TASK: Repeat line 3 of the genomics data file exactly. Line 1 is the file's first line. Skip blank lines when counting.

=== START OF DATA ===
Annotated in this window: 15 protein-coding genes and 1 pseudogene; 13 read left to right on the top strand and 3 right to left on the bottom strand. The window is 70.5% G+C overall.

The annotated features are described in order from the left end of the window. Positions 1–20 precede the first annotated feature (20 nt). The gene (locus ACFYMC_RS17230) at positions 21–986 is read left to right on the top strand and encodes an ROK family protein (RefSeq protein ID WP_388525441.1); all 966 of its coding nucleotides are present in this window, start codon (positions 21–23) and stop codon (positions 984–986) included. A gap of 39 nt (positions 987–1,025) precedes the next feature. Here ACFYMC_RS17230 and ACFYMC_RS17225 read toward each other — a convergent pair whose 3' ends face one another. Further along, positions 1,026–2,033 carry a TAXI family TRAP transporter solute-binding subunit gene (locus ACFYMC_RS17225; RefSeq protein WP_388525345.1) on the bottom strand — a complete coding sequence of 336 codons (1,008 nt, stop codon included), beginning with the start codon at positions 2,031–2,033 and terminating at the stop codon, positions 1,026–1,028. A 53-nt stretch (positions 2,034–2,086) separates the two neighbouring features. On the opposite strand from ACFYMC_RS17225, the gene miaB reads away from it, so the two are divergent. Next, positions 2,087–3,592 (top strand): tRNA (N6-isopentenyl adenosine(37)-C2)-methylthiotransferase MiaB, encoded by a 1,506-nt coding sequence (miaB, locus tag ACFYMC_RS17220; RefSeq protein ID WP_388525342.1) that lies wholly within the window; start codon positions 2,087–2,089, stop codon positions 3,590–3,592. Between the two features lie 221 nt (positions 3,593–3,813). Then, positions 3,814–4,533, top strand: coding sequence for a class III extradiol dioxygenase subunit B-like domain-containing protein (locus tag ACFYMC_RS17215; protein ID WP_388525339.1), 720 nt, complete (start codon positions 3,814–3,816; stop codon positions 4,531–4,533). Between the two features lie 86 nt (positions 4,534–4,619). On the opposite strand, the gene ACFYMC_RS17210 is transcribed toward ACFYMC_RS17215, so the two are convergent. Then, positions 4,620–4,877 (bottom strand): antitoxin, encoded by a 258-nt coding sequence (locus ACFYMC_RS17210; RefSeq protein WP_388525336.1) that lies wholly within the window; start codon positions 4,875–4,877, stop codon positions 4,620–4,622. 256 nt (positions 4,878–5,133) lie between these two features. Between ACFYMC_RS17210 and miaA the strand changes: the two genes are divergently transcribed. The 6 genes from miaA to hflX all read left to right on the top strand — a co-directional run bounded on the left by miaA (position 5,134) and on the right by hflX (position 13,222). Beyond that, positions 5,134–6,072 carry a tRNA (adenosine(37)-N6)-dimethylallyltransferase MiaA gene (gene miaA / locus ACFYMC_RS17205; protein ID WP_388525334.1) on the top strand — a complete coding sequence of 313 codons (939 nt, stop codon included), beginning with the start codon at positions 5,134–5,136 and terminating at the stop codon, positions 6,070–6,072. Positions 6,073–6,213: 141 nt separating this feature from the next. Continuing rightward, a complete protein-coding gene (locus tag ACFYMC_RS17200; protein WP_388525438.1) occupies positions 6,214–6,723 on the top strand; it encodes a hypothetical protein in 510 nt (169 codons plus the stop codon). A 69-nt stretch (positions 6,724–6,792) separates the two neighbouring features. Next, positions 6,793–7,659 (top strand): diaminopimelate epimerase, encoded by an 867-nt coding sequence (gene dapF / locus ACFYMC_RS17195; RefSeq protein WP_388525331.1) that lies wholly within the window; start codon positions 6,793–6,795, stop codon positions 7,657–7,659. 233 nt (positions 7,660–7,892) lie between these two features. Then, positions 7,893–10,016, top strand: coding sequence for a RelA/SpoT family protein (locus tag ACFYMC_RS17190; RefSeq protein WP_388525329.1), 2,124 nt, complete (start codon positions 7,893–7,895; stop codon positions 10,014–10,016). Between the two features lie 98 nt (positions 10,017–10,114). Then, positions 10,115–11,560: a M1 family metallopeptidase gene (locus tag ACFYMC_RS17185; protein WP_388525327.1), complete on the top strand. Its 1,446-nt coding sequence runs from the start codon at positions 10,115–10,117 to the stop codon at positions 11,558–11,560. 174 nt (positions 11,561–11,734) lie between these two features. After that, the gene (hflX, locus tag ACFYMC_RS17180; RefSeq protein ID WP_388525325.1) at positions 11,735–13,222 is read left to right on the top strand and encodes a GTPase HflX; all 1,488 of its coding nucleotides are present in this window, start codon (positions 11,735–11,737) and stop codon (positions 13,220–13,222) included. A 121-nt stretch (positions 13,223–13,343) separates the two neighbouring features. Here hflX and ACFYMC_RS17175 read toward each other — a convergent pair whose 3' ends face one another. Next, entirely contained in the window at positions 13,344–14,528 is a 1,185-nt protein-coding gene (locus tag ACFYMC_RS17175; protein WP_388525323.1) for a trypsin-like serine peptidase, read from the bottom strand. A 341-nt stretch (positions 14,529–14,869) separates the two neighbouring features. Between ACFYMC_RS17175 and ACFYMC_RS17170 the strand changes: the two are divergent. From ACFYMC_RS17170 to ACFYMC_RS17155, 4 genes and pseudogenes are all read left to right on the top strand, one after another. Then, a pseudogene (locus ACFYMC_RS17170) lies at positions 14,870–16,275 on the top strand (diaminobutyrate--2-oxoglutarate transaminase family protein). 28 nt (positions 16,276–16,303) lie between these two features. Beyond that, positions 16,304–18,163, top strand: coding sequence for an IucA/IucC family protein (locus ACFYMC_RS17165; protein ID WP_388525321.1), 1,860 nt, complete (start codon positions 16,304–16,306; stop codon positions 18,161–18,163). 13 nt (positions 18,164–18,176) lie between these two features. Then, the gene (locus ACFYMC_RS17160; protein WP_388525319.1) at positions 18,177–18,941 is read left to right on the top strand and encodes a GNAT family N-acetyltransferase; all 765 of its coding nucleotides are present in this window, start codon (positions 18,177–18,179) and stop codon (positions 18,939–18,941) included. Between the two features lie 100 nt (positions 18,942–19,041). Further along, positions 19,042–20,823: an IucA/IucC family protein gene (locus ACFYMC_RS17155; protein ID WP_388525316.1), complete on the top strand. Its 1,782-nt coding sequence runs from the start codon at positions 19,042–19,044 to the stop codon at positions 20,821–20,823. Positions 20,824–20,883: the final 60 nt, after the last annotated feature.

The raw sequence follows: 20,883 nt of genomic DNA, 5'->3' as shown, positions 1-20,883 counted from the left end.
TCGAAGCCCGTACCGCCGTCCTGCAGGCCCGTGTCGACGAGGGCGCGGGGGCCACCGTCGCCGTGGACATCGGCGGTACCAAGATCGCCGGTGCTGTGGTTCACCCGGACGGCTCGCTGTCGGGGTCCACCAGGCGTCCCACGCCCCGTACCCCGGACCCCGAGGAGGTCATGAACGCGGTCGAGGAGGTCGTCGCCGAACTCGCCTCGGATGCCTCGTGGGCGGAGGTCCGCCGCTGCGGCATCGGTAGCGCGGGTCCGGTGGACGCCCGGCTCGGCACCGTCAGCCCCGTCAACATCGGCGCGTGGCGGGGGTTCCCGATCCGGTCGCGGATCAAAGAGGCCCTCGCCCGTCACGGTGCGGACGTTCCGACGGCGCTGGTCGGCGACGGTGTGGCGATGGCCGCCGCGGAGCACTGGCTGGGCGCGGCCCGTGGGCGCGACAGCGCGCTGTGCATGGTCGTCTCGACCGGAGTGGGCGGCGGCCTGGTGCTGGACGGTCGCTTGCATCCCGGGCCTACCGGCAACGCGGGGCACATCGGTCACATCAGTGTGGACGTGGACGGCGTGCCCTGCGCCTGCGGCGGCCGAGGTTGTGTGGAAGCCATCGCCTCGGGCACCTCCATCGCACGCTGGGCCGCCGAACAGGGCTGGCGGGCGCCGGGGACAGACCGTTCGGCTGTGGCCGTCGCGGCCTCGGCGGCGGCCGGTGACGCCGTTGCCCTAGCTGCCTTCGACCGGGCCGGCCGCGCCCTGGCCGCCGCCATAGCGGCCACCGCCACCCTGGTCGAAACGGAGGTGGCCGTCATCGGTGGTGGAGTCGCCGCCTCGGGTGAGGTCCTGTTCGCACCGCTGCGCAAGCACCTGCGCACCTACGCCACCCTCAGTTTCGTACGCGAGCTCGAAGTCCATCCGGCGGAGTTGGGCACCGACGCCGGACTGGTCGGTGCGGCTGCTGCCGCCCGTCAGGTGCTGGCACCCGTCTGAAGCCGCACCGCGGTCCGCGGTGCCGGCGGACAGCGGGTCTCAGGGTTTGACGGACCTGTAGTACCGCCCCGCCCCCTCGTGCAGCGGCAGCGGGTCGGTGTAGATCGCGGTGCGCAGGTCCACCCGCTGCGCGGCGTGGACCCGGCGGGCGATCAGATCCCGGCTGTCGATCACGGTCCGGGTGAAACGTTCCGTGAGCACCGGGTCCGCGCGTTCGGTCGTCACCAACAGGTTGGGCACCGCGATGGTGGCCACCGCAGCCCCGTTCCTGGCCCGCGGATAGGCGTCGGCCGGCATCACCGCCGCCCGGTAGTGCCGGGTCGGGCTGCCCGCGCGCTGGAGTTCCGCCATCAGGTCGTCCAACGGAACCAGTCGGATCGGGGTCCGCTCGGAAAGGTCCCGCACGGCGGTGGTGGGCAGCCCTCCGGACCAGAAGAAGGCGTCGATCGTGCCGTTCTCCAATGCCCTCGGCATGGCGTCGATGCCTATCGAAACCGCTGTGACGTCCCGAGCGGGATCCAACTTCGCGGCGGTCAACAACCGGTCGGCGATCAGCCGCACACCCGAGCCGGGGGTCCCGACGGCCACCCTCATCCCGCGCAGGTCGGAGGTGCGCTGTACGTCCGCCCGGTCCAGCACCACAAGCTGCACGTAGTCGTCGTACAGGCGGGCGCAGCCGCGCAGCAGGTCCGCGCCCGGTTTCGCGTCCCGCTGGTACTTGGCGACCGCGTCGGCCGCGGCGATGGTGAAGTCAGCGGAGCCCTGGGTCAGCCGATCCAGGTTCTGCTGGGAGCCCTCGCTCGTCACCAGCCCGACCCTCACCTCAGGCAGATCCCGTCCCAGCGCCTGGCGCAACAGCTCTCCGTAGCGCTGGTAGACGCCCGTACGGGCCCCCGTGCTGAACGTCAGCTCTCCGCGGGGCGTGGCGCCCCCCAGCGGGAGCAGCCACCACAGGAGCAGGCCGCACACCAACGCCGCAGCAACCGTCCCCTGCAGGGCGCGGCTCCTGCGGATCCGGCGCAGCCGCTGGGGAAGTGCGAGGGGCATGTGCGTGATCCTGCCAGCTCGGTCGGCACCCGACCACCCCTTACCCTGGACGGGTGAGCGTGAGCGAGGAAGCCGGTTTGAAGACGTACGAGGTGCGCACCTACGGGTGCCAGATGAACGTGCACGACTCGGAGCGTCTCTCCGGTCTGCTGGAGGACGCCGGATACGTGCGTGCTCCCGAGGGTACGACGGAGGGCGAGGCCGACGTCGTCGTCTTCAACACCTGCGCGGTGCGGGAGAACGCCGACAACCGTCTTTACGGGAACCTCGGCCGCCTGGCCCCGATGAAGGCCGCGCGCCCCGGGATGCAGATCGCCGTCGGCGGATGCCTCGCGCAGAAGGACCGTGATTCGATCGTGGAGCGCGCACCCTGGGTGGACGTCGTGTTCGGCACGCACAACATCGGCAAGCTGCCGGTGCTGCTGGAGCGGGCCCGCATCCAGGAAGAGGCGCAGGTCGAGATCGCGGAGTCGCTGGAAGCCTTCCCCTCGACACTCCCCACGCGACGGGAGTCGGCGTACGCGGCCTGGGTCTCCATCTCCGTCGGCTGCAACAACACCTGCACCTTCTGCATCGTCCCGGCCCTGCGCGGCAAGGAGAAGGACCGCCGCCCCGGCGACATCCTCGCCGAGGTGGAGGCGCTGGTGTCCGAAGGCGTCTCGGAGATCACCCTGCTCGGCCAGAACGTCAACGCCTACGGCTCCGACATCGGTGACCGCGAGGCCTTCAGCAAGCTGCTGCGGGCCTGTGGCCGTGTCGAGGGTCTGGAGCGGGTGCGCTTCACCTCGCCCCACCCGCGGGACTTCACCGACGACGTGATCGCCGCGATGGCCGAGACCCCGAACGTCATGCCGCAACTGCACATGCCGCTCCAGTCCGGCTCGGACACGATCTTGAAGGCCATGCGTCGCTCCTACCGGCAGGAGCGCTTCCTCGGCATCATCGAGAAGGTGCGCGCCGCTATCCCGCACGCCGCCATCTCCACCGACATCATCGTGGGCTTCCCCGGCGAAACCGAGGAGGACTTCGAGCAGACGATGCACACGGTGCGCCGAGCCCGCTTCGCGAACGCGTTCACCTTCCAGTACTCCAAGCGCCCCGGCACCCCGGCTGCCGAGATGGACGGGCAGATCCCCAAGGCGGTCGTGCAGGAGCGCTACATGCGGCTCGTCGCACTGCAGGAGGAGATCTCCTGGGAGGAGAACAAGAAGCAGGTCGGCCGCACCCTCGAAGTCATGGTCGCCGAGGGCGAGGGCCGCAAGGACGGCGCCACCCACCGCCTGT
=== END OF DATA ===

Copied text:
The raw sequence follows: 20,883 nt of genomic DNA, 5'->3' as shown, positions 1-20,883 counted from the left end.